February 22, 2020

Whistleblowers needed to uncover offshore tax abuses like the Cayman Islands


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Erika Kelton, www.forbes.com

IRS Commissioner Douglas Shulman

Senator Charles Grassley sent a strongly worded letter last week to Treasury Secretary Timothy Geithner and Internal Revenue Service Commissioner Douglas Shulman criticizing the IRS for the way it is handling various aspects of its whistleblower programme. He also blasted the IRS for sending more than a dozen IRS officials – including the director of the IRS Whistleblower Office — to a prominent conference in Miami concerning offshore financial centres.

Whistleblowers and taxpayers are fortunate to have an ardent champion in Sen. Grassley who has consistently pushed and pressured the IRS to engage and reward whistleblowers. But attacking the IRS Whistleblower Office director for attending this particular conference overlooks the value of his presence there.

It would be better to keep the fire directed at the top of the IRS rather than at Stephen Whitlock, the IRS Whistleblower Office director, who struggles to make the whistleblower program a success in spite of a hostile bureaucracy and shifting internal policies that undercut creation of a robust programme.

Shulman, on the other hand, has failed to provide the leadership needed to make the promising IRS whistleblower a success.  In the five years since the IRS Whistleblower Office was created, Shulman hasn’t said one word publicly about the program.  He has allowed a culture that is dismissive of whistleblowers to continue to flourish, and he has failed to equip the IRS Whistleblower Office director with the tools needed to run an effective program.  Among the most egregious failures is the IRS’s continued insistence that IRC 6103 restrictions on confidentiality prevent communication and collaboration with whistleblowers, even after having insisted to Grassley previously that the statute, as written, permits it.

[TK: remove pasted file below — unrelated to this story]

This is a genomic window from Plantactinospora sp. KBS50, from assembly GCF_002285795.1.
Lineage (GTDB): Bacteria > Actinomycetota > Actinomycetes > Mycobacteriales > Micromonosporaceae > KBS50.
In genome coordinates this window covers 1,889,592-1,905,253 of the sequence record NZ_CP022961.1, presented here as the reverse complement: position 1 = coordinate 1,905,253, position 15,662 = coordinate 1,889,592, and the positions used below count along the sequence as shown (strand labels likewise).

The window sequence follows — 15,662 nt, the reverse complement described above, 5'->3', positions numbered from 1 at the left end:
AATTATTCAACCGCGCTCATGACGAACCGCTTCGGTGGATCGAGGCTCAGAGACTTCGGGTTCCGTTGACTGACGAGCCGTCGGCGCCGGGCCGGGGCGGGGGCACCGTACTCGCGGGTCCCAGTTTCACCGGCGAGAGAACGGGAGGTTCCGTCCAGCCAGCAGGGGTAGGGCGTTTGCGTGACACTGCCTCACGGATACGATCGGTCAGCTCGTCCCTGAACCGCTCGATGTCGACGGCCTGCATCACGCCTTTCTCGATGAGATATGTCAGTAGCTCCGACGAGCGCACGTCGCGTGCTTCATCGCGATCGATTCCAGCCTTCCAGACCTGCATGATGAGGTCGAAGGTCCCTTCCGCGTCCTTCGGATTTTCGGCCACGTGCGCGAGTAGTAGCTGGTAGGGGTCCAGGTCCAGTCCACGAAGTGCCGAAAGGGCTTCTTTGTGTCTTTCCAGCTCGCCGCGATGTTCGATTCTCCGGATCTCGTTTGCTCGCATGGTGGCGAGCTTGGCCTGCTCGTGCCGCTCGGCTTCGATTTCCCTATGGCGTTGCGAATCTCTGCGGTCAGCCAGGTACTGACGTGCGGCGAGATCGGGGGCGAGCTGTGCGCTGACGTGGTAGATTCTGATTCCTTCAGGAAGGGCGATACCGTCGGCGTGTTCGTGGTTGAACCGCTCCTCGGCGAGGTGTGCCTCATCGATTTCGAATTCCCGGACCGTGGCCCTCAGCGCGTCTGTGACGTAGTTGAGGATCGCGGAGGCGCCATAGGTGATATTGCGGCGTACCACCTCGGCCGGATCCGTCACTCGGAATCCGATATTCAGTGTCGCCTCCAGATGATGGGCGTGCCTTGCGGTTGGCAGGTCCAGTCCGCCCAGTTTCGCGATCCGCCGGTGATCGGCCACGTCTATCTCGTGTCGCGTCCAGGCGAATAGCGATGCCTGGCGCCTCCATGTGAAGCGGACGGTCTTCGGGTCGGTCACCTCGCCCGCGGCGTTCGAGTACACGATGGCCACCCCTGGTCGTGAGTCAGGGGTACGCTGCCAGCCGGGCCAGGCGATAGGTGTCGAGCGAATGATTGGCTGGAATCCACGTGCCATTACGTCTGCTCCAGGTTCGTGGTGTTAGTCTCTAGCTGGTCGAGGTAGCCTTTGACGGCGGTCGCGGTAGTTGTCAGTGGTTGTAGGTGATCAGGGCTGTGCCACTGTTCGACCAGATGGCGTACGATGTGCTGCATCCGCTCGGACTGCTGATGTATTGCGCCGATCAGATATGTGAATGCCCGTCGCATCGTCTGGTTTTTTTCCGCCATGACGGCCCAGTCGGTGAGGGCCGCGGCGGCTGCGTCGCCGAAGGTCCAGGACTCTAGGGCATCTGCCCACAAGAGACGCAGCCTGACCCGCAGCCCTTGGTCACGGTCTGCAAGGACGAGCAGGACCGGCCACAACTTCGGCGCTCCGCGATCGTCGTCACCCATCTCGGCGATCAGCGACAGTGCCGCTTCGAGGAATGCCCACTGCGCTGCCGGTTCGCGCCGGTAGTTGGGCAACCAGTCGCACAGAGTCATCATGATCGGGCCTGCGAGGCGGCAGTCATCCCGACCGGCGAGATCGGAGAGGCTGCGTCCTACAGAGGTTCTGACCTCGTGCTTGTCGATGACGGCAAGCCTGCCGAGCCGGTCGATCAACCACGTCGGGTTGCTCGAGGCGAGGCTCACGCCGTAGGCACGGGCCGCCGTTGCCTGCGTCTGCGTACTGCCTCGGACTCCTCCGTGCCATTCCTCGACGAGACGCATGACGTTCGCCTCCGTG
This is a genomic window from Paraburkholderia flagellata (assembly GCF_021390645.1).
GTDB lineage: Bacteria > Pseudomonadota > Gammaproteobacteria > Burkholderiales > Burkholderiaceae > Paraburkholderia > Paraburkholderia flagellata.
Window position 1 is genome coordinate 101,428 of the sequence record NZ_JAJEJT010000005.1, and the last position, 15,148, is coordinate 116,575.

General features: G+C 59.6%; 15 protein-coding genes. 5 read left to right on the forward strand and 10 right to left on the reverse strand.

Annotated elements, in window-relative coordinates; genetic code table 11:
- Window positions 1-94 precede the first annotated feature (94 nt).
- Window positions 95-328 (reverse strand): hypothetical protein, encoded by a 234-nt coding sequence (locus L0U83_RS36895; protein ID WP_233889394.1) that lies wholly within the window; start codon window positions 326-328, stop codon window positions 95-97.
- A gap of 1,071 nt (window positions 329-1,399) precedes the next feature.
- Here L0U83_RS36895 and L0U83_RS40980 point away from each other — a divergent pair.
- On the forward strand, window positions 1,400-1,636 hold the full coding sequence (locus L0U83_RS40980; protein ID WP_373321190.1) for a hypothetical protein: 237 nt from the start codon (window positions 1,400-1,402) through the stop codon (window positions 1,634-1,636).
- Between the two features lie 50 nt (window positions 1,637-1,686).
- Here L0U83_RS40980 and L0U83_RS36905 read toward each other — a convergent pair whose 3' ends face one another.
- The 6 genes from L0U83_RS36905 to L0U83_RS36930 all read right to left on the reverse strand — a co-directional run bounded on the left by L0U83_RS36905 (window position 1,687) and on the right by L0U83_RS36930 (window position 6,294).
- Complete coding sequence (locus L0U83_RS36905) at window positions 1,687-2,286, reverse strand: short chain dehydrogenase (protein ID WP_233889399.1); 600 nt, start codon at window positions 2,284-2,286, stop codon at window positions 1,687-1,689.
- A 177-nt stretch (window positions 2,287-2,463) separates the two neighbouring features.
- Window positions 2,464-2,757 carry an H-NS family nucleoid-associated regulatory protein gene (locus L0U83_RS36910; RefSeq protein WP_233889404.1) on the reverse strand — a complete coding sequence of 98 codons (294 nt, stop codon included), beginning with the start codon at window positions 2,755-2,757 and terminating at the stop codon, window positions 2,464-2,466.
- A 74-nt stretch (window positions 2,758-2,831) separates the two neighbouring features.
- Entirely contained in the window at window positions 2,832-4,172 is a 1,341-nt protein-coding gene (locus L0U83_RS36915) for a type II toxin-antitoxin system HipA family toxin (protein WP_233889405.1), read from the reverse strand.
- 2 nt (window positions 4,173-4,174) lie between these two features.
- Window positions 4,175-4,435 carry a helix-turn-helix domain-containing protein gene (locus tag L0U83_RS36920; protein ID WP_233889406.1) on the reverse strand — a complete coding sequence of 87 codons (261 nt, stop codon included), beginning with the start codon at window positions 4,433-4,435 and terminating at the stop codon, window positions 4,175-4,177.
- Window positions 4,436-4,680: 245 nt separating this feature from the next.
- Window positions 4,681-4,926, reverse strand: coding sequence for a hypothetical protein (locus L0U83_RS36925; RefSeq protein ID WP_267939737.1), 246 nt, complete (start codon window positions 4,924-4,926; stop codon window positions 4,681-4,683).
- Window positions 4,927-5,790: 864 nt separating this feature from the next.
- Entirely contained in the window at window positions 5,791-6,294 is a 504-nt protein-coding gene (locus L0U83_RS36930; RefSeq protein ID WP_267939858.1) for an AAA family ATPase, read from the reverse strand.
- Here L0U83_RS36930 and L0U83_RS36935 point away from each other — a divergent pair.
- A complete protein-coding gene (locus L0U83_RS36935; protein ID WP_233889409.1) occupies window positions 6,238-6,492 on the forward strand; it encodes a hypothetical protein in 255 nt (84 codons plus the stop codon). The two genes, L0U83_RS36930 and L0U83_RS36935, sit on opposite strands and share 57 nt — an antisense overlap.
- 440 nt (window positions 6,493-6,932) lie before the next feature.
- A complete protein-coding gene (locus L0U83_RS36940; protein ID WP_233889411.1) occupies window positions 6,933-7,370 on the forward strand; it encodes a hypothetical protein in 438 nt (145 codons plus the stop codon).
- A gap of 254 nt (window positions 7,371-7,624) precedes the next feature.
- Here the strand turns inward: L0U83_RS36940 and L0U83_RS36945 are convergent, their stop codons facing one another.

Ultimately, the IRS whistleblower programme needs a commissioner with the vision to realise the enormous promise whistleblowers hold for effective tax enforcement and who will exert strong leadership in this area.  Shulman’s failure to do so has hurt not only whistleblowers but all taxpayers, as whistleblower matters could lead to the recovery of hundreds of billions in unpaid taxes to the federal Treasury.

Whitlock’s attendance at the Offshore Alert conference was a legitimate use of his time.  Uncovering offshore tax strategies used to dodge U.S. taxation is a top IRS enforcement priority, and whistleblowers are of central importance to that mission. The landscape of tax avoidance and bank secrecy in offshore tax havens changed due to individuals who blew the whistle on private offshore banking practices.

The enforcement and voluntary disclosure initiatives resulting from the UBS, Rabobank and other whistleblowers’ revelations have returned over $6 billion to the U.S. treasury from individuals (more than $4.4 billion) as well as corporations such as General Mills and Cardinal Health, which paid $425 million and $180 million, respectively, reportedly to settle their cases.

But there are certainly billions more hidden offshore.   The conference gave the IRS Whistleblower Office and two other government whistleblower offices an opportunity to make the case directly to high-level, knowledgeable experts from widely utilized offshore financial centres about blowing the whistle on offshore tax abuse and other cross-border frauds that impact the U.S. Treasury and public markets.  (I was part of a conference panel that included the directors of the IRS, Securities and Exchange Commission and the Commodity Futures Trading Commission whistleblower offices.)

The conference audience was the right one from which potential whistleblowers could be drawn: It included representatives from offshore entities, high-net worth individuals and others who have information about offshore strategies, including attorneys, judges, trustees and businesses from the Cayman Islands, the British Virgin Islands, the Bahamas and other offshore financial centers.

There are many critical problems plaguing the IRS whistleblower program.  But the attendance of the director of the Whistleblower Office at the Offshore Alert conference in Miami is not one of them.

For more information and comments on this story go to http://www.forbes.com/sites/erikakelton/2012/05/07/keep-heat-on-irs-commissioner-shulman-whistleblowers-needed-to-uncover-offshore-tax-abuses/

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